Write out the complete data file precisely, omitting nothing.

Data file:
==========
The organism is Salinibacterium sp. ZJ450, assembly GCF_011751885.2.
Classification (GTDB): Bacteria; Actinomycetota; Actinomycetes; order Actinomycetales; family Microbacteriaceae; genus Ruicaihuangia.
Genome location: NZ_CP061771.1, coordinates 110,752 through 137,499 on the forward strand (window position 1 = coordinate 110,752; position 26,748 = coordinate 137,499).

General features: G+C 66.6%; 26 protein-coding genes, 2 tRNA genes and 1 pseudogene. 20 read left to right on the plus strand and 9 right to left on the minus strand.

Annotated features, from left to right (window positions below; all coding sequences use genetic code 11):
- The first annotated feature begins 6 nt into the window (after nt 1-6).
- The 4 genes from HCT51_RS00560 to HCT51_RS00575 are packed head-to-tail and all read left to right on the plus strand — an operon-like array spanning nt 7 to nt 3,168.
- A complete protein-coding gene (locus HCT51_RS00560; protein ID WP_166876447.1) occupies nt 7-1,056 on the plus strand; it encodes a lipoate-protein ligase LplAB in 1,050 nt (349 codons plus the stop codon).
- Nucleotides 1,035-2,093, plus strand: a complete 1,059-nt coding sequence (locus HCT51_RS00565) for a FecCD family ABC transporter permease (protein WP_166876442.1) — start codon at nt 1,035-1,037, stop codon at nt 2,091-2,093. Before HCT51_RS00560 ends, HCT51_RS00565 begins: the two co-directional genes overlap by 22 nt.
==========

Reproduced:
The organism is Salinibacterium sp. ZJ450, assembly GCF_011751885.2.
Classification (GTDB): Bacteria; Actinomycetota; Actinomycetes; order Actinomycetales; family Microbacteriaceae; genus Ruicaihuangia.
Genome location: NZ_CP061771.1, coordinates 110,752 through 137,499 on the forward strand (window position 1 = coordinate 110,752; position 26,748 = coordinate 137,499).

General features: G+C 66.6%; 26 protein-coding genes, 2 tRNA genes and 1 pseudogene. 20 read left to right on the plus strand and 9 right to left on the minus strand.

Annotated features, from left to right (window positions below; all coding sequences use genetic code 11):
- The first annotated feature begins 6 nt into the window (after nt 1-6).
- The 4 genes from HCT51_RS00560 to HCT51_RS00575 are packed head-to-tail and all read left to right on the plus strand — an operon-like array spanning nt 7 to nt 3,168.
- A complete protein-coding gene (locus HCT51_RS00560; protein ID WP_166876447.1) occupies nt 7-1,056 on the plus strand; it encodes a lipoate-protein ligase LplAB in 1,050 nt (349 codons plus the stop codon).
- Nucleotides 1,035-2,093, plus strand: a complete 1,059-nt coding sequence (locus HCT51_RS00565) for a FecCD family ABC transporter permease (protein WP_166876442.1) — start codon at nt 1,035-1,037, stop codon at nt 2,091-2,093. Before HCT51_RS00560 ends, HCT51_RS00565 begins: the two co-directional genes overlap by 22 nt.